The F-Word

Fellow writers,

One day, you'll be minding your own business and your agent will drop the F-bomb.

Shock, amazement and utter bewilderment will course through your veins as you try to figure out what could have possibly brought discussions to this crossroads.

Yes, I'm talking about Film rights. The elusive, tempting creature that lurks on the edges of the publishing industry luring wannabe scribes with its call of cash and instant stardom...well, at least stardom for your characters.

Since writers have no control over where film rights discussions go, let's acknowledge that it's all the more appetizing because we know so little of it.

The F-word isn't complicated...for the writer. Someone wants to option your book for a movie? Great. More money, more exposure.

Fact is, the movie may never get made.

If it does, you'll likely lose most if not all creative control over the characters you conceived. And you probably won't score a cameo in the film.

Who do you think you are, Stephen King?

If the movie sucks, most readers know that a bad movie doesn't mean the book was bad.

So, ya' know, film rights is not exactly selling your soul to the devil. All-in-all not a bad deal for us potential mid-listers.

Matter of fact, selling the film rights may be the only thing a writer doesn't lose sleep over.

No writer I know went into this with dreams of making millions. We're nothing if not realistic. We quickly learn we'll have to hustle for our money.

Isn't that all querying an agent or publisher is anyway? A hustle to get your grind on?

So, film rights are the gravy. The unexpected perk at the end of a long year of late nights, scribbled notes while driving, midnight visits from your characters while you're slumbering and squirrling yourself away from the real world into your own.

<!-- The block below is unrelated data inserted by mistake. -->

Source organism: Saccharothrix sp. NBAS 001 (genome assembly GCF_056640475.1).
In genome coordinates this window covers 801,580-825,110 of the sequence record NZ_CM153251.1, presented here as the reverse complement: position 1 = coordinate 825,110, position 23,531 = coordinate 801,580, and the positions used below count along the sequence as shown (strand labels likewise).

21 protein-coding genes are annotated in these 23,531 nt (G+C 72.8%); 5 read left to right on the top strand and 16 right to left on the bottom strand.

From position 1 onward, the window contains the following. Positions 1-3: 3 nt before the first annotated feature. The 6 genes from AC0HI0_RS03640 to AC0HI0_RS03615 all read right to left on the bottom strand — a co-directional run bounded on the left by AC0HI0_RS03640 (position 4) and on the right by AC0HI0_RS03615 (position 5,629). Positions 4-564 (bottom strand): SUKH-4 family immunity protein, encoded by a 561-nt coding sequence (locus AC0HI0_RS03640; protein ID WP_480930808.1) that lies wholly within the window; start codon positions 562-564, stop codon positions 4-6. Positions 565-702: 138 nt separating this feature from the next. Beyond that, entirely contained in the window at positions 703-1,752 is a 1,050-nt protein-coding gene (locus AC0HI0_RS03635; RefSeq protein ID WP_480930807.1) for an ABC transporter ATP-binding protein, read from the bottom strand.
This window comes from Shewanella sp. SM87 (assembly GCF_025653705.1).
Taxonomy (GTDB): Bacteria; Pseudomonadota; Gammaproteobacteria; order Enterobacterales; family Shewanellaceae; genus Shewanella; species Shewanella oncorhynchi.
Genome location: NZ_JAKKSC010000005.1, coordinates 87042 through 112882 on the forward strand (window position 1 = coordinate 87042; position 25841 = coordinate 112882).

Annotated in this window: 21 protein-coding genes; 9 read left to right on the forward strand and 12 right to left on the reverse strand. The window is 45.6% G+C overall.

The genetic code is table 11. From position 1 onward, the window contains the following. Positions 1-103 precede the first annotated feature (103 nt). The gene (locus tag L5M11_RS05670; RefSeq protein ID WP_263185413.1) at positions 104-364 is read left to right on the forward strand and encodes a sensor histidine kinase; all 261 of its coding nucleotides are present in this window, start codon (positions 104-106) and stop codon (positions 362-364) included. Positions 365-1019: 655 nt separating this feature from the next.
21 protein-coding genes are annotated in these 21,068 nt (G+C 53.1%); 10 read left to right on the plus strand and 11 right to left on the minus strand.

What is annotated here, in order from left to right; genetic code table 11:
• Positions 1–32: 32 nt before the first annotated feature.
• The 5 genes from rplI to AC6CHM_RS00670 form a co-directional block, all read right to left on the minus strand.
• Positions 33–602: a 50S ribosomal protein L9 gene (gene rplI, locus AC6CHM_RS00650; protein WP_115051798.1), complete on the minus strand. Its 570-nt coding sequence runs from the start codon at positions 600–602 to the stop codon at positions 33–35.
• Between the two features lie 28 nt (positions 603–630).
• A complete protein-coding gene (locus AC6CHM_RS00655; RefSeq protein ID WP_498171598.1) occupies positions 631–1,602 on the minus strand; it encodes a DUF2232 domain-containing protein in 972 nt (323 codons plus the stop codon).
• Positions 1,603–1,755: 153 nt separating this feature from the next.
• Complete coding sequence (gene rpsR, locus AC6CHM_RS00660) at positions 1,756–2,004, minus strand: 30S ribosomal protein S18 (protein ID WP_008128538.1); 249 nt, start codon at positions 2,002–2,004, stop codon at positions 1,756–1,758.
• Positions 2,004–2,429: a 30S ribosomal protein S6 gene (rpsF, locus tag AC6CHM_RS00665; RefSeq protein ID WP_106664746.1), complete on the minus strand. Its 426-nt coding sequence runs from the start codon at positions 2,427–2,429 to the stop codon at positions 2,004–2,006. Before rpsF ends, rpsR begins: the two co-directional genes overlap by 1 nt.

What's scary about film rights is the stratosphere it thrusts you into. Suddenly, the activity you love doing, has become a new type of commodity - multi-media, baby.

The mere utterance of the F-word brings about the realization that, by god, you may make a living out of this writing thing, after all.

But when your writing becomes a commodity it becomes that much harder to ignore the fact that it's a business.

And this is something I knew from the word go.

The first thing I did when I began freelancing three years ago was to incorporate my business, CHY Communications. From opening a business account to creating quarterly business statements to keep up with the income (what little there was) and the expenses (stamps, copies and ink really add up), I formalized my talent.

Some days I was probably the only one who valued that my writing was indeed worth the trouble of calling it a business.

But it had to be done.

Think like it's a business and you won't be giving it away!

Still, keeping the creative side and business side separate are difficult when negotiations for the rights to things that were once exclusively mine, reaches publishers and film agents.

On one hand, I'm near ecstasy that a publisher sees my characters like I do. Sees the potential of my talent.

On the other, I'm now painfully aware that if I'm going to make a living from this, being grateful that a publisher wants to purchase my work is hardly playing hard ball.

Not a bad dilemma to have, but one worth opening for debate.

How hard do you push the business end when there are still bridges to be built with your new editor?

How far into the future, dare you look, when kinks remain, like that unsold mss that is suddenly worth a wee bit more now that a credible source or two recognizes your ability to spin a good story?

I know that agents are for playing hardball.

And I'll gladly hide behind mine as she works to ensure I'm not doomed to remain with one foot in novelist land, the other firmly stuck in my "real" job, where I'll probably quickly become known as that PR chick with XYZ Company that writes books.

But I'll admit, the mere thought of pushing the envelope to guarantee that writing can one day pay my bills makes me feel greedy and a little money hungry.